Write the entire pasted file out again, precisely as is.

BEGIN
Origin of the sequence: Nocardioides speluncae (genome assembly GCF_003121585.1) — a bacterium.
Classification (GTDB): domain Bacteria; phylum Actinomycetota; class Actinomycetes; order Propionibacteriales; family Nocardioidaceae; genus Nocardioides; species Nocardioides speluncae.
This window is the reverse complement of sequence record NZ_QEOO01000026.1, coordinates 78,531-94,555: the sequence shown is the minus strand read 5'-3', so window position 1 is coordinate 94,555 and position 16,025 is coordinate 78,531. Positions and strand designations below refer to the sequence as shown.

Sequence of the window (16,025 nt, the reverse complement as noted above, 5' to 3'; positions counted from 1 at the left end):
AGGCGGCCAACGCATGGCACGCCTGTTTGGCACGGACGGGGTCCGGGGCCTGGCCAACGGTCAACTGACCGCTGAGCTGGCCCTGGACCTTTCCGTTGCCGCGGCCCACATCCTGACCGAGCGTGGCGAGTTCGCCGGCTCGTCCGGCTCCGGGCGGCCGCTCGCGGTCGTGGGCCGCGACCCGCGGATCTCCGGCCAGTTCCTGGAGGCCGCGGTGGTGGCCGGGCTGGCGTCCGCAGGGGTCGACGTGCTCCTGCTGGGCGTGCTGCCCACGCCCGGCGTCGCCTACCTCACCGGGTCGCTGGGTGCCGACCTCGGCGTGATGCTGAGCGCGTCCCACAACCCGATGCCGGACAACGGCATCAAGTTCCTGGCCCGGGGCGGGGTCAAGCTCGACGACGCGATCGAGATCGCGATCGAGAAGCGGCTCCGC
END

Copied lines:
Origin of the sequence: Nocardioides speluncae (genome assembly GCF_003121585.1) — a bacterium.
Classification (GTDB): domain Bacteria; phylum Actinomycetota; class Actinomycetes; order Propionibacteriales; family Nocardioidaceae; genus Nocardioides; species Nocardioides speluncae.
This window is the reverse complement of sequence record NZ_QEOO01000026.1, coordinates 78,531-94,555: the sequence shown is the minus strand read 5'-3', so window position 1 is coordinate 94,555 and position 16,025 is coordinate 78,531. Positions and strand designations below refer to the sequence as shown.

Sequence of the window (16,025 nt, the reverse complement as noted above, 5' to 3'; positions counted from 1 at the left end):
AGGCGGCCAACGCATGGCACGCCTGTTTGGCACGGACGGGGTCCGGGGCCTGGCCAACGGTCAACTGACCGCTGAGCTGGCCCTGGACCTTTCCGTTGCCGCGGCCCACATCCTGACCGAGCGTGGCGAGTTCGCCGGCTCGTCCGGCTCCGGGCGGCCGCTCGCGGTCGTGGGCCGCGACCCGCGGATCTCCGGCCAGTTCCTGGAGGCCGCGGTGGTGGCCGGGCTGGCGTCCGCAGGGGTCGACGTGCTCCTGCTGGGCGTGCTGCCCACGCCCGGCGTCGCCTACCTCACCGGGTCGCTGGGTGCCGACCTCGGCGTGATGCTGAGCGCGTCCCACAACCCGATGCCGGACAACGGCATCAAGTTCCTGGCCCGGGGCGGGGTCAAGCTCGACGACGCGATCGAGATCGCGATCGAGAAGCGGCTCCGC